Wallabies coach Michael Cheika says referees need to make the line on official intervention more defined, after a series loss to England.
The Wallabies were on the rough end of a call by referee Nigel Owens in the 42nd minute, when the ball hit the spider cam.
Wallabies flyhalf Bernard Foley was booting the ball out of danger when it hit one of the spidercam wires, falling to the advantage of England scrumhalf Ben Youngs, who booted it to the corner.
Owens called play on when the collision occurred, with Youngs taking the pressure off his side with the kick.
“You can’t hit the camera wire and [have it be] play on and he said out of the microphone. ‘50-50 for each team’,” he said.
"No, you’re waiting to catch the ball and it hits the wire you’re all of a sudden out of position and the ball’s been kicked to us.
“I don’t see how that can be play on.”
In cricket, when a ball hits the spider cam, it is ruled a dead ball but no such regulation exists in rugby.
The ensuing lineout cost the Wallabies a try, after a Moore overthrow to debutant Adam Coleman, which eventually resulted in a BIlly Vunipola try, coming after too much referee intervention, Cheika said.
“Moorey was throwing a lineout ball and the referee, the linesman was pushing him in the back
“That’s the one we missed - as he was throwing it over the top, in the microphone he’s (the assistant referee) telling the ref to tell England to move out of the gap, he’s pushing Stephen in the back, while he’s throwing the ball in the lineout and he misses the throw.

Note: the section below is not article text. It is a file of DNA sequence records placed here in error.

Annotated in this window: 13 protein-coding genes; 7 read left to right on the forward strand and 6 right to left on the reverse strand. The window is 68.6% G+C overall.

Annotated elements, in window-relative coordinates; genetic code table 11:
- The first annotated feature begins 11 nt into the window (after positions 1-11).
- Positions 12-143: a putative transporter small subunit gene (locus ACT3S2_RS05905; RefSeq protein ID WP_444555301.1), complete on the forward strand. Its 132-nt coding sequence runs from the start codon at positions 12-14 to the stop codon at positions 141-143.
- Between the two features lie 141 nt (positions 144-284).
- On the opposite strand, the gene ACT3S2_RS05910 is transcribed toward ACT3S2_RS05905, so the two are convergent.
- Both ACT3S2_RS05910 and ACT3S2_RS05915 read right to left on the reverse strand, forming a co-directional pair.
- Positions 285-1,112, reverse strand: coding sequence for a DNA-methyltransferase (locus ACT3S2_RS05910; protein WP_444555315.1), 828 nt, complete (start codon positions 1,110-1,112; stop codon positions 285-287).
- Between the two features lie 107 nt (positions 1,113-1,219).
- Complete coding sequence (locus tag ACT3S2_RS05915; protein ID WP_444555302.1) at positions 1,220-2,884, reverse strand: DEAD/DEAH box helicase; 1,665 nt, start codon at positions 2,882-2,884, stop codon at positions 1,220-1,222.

“We held the guy up but then I think he scored off the next play.
“Just let them be inside the gap or penalise them. That intervention’s not required.
“When the thing hits the spidercam then intervention is required I think.”
Discipline was a concern for the Wallabies through the series but Cheika felt his team had tried to go through the correct processes in shoring that up after a lopsided 15-8 penalty count in the opening Test.
Cheika wasn’t blaming the officials for the series result though, with Australia having numerous opportunities to clinch every game.
“You’re not going to say it costs you games or anything like that,” he said.
“That’s only a small part of this, post-Test series. The major part will be to assess what we need to do to eliminate the small errors and the accuracy that’s shutting down the play that we’re creating.
“We’re playing a lot of attacking rugby and we don’t want to stop doing that.
“There’s always a risk when you do that if you’re not accurate, and this has been my coaching story since day one, when your teams aren’t accurate, they get hit a lot on the counter.
“In this series we haven’t been accurate enough with the small details.”